By Poppy Frater, SAC Consulting senior sheep and grassland specialist

A ration based on good quality forage can be rumen-friendly and cost-effective – As the energy demand of ewes rises sharply in the lead up to lambing, supplement the shortfall in energy and protein to meet their needs.

Top tips to make more from forage:

1. Analyse the forage and get a ration drawn up. It is only when we know the energy and protein deficit that we can tailor the additional feeds required to meet the animal’s requirement. We can be too kind – feeding too much starchy feed ingredients will reduce rumen pH and make the rumen less efficient at extracting energy from the forage. A forage analysis and ration will help save money and ensure the ration is rumen-efficient.

2. Ensure feed access is adequate. Ad lib forage should allow for 15cm feed space per ewe. Ration calculations assume ewes can eat enough of a given silage to fill their rumens. If they don’t have this access, the basis of the ration is wrong. Some argue that they don’t all eat together, however consider the shy feeders – they only get access after all the best stuff is gone. Trough feeding should allow 45-50cm per ewe. If access to hard feed in insufficient, those pushy ewes will get more starchy feeds than they require which will affect rumen pH.

3. Don’t feed mouldy silage to ewes. Pregnant ewes need the best quality forage available. They demand high energy density and are very sensitive to pathogens in mouldy silage. Consider how much we are asking from them, they often lamb over 10% of their bodyweight; under this nutritional pressure, their immune system is compromised. This is the time to really treat them well.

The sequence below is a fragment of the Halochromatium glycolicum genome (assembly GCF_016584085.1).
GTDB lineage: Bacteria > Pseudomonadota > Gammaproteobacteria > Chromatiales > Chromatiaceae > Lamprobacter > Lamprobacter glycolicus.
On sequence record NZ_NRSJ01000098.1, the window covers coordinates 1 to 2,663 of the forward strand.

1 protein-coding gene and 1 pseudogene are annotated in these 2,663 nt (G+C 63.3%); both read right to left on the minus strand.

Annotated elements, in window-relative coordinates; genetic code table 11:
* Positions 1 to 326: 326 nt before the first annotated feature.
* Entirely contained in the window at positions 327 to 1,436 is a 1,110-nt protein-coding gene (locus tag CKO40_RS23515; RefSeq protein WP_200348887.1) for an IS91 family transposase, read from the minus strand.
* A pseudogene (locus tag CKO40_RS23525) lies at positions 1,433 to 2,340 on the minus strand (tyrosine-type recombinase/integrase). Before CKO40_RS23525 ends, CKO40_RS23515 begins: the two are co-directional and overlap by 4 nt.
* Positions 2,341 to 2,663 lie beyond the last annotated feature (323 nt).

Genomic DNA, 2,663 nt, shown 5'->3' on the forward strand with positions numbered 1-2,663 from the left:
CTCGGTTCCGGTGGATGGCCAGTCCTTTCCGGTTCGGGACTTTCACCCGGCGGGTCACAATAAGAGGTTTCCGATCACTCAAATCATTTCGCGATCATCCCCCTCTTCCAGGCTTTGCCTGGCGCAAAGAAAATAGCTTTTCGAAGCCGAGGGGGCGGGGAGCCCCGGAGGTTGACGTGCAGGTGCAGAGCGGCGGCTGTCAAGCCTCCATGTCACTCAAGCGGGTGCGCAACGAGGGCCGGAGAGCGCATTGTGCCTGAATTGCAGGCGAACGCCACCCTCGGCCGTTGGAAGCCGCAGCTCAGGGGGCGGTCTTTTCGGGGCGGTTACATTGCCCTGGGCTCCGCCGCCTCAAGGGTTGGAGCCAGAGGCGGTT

4. Use raddle marks and scanning information to target the feeding. The energy demand of a twin-bearing ewe two weeks pre lambing is a third greater that of the same ewe six weeks pre-lambing. A triplet-bearing ewe requires 14% greater energy and 9% greater protein than a twin-bearing ewe in the last week of pregnancy. Targeted feeding for litter size and stage of pregnancy will save costs and avoid the risks associated with overfeeding.

5. Consider what can be done next year to improve the forage provision in the diet. If lambing March or earlier – the emphasis is on good quality silage in 2020 with early cutting dates. Those lambing later should aim to make more from grazed grass. Lambing date should coincide with grass growth on the farm, lambing fields should be rested over winter and the winter dormant grass should be grazed in March to promote spring growth.

Better utilisation of forage in the diet is never easy – from making quality silage to supplementing the protein and energy shortfalls – it is tempting to resort to high concentrate feeding where we can have more control. However, ewes are ruminants, make the most of what they are designed to eat for the benefit of their health and your bottom line.